Point of View

Mothers of our fallen soldiers offer comfort to others

September 29, 2013 

Today is Gold Star Mother’s Day, a day to honor mothers who have lost sons or daughters in our nation’s wars. I have come to know many Gold Star Mothers, and what these women share is an indescribable bond of pain and patriotism. Their sacrifice deserves more than a simple “thank you” because these women – many who call North Carolina home – are true heroines who deserve our love.

One heroine of mine is Denise Garza. Her son, Damian, was greatly affected by the attack on Sept. 11, 2001. He came home from high school one afternoon and announced that he wanted to enlist. Garza praised God that her son was too young and would have to wait, believing that by the time he was old enough, the war would be over.

It was not over. Damian joined the U.S. Army after graduation and served proudly with the 3rd Battalion, 75th Ranger Regiment. Damian was killed in action Aug. 4, 2005, in Afghanistan. That kind of loss is enough to crush any person beyond words, but not Denise Garza or her amazing family of patriots.

When I met the Garza family at an event honoring Gold Star Mothers, the emotion was too much for me. In a moment of weakness and grief, I escaped into the hall and met a young man rocking a baby in a stroller. I could tell he was grief-stricken, and I asked whether he had family who had been killed. He did and proudly exclaimed, “I want to be in the Army, like my brother.”

Sure enough, Justin Garza, Damian’s younger brother, is a soldier in the U.S. Army. His parents have shed many a tear, but they support him all the way. His mom will never forget, and she refuses to crumble. She wrapped the family’s bright yellow Hummer with images of her son Damian, the American flag and the black and yellow Ranger tab: “Rangers Lead the Way.”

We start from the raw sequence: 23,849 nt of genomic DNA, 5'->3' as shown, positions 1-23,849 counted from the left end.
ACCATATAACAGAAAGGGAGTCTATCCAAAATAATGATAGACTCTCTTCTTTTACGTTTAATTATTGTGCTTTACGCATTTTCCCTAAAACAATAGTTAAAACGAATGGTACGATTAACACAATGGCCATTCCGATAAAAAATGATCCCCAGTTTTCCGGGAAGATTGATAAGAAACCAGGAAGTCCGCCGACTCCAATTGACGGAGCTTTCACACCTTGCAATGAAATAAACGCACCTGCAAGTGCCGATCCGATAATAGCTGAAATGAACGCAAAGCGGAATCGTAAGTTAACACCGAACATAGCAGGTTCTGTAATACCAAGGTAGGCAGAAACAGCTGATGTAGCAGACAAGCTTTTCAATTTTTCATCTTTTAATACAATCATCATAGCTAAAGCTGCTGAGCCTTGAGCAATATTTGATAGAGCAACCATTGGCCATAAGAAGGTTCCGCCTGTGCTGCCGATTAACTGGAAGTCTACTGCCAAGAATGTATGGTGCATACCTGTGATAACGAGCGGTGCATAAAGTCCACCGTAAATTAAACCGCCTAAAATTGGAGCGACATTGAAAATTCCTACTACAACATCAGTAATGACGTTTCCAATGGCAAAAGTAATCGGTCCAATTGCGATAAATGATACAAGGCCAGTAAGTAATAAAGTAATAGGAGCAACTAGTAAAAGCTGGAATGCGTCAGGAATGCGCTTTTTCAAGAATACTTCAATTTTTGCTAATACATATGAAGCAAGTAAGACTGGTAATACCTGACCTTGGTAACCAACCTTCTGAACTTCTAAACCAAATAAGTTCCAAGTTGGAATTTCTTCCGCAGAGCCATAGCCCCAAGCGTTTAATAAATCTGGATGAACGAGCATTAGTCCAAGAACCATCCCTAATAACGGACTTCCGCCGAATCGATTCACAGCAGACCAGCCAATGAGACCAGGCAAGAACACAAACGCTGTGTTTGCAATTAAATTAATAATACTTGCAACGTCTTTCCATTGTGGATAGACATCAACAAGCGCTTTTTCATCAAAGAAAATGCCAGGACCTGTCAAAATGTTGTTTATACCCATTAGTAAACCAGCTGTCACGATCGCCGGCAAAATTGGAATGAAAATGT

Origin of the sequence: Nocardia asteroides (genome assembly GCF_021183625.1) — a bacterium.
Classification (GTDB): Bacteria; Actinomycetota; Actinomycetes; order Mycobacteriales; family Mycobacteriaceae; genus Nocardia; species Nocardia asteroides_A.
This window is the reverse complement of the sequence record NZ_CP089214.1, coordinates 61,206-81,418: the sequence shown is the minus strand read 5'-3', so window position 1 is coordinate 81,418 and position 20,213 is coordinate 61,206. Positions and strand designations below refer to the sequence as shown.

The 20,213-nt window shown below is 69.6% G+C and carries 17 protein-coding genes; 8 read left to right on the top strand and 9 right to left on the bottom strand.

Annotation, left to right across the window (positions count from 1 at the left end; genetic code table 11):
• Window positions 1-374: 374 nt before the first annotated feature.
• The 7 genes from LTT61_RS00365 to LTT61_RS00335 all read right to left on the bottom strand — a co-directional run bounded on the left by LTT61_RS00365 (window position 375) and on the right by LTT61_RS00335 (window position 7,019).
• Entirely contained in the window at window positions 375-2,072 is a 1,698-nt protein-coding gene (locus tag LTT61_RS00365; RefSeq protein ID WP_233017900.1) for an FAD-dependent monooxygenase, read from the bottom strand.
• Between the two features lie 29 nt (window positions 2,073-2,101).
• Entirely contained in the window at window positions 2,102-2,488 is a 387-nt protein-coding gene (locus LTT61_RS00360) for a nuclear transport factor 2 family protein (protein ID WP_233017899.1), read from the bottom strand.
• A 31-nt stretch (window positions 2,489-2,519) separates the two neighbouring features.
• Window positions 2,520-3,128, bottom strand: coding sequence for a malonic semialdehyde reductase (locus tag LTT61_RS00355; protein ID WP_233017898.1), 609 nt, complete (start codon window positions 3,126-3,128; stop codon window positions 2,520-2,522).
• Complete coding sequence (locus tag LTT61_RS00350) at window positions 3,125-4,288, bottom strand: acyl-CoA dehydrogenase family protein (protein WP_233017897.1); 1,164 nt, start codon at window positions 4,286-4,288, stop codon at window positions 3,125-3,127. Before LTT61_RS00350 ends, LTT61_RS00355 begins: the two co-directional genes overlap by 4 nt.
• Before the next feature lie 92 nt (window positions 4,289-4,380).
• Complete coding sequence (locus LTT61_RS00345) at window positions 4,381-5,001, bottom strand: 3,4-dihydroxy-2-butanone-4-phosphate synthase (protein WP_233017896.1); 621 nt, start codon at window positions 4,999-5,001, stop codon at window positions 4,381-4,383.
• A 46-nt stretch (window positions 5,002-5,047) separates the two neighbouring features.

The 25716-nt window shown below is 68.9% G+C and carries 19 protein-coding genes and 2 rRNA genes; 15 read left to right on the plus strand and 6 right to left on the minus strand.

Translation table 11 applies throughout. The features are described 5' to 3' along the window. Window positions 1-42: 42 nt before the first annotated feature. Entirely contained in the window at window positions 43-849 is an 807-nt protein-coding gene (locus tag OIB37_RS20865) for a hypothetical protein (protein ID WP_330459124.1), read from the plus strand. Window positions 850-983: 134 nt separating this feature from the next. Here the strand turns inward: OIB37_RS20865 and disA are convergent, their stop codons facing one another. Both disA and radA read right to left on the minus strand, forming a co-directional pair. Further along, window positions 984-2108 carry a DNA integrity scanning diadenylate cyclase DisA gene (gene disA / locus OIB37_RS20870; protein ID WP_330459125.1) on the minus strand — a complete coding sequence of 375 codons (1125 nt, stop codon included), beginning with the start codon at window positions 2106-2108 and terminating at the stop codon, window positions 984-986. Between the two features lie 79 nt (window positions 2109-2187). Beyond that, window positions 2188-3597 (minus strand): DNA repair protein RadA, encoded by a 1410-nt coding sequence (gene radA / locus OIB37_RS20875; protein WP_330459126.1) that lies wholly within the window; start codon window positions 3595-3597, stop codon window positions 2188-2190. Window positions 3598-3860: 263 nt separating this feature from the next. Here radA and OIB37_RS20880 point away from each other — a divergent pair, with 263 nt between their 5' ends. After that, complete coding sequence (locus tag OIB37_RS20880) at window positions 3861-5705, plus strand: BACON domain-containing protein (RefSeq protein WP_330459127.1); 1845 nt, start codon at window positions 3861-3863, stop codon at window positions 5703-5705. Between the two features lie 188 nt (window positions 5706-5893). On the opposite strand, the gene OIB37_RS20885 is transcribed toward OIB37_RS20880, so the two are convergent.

Another Gold Star Mother who has inspired thousands is Debbie Lee. Her son, Marc, was the First Navy SEAL killed in Iraq. Debbie has traveled to Iraq, visited with troops and continues to stay engaged in the community of warriors around the country. She has buried her son and now painfully carries on to bury his fellow SEAL brothers-in-arms. Through it all, she has found a sense of purpose in her faith and in the determination of warriors like her son, Marc.

One night in 2008, a Gold Star Mother named Faith Zimmerman saved my life. We were attending an event in support of a veterans charity, Freedom is Not Free. We had produced a documentary film on why warriors fight, and we were there for the gala premiere. I was in no mood to celebrate. Chris, a young Marine, was one of the film’s stars. Chris lost his arm in Falluja and had tragically succumbed to the war when he came home. It wasn’t right away, but it was the war that got him. I know because he was one of my Marines. I tried my hardest to help, but it just wasn’t enough. By the time I made it to that movie premiere where we would all watch Chris on the big screen, I could hardly keep it together. I was in real bad shape and then Faith came into my life.

Faith Zimmerman is a member of that band of sisters. She is a Gold Star Mother as a result of her heroic son, Staff Sgt. Christopher Zimmerman, a U.S. Marine killed in action in Iraq in 2006. Staff Sgt. Zimmerman had already served in the Marines but re-enlisted after the attacks of Sept. 11, a story similar to my own. There I was with Faith Zimmerman that night. She seemed to read my pain from across the room. She knew I was struggling deeply with survivor’s guilt that has afflicted so many. She came and stood before me, and she clasped my hands in hers. I started to cry.

“This must be so bittersweet for you. It must be so hard for you to be here,” I offered, drawing parallels to my own pain.

“No, Ilario,” she said. “It’s easy. I’m here so you can know it’s OK for you to be here.”

With that simple invitation to live, Faith saved my life.

Thank you to Faith and thank you to all of the Gold Star mothers who remind the living it is OK for us to be here.

Ilario Pantano, director of the N.C. Division of Veterans Affairs, is a former Marine Corps infantry officer who fought in Iraq in 2004 and in Operation Desert Storm in 1991.

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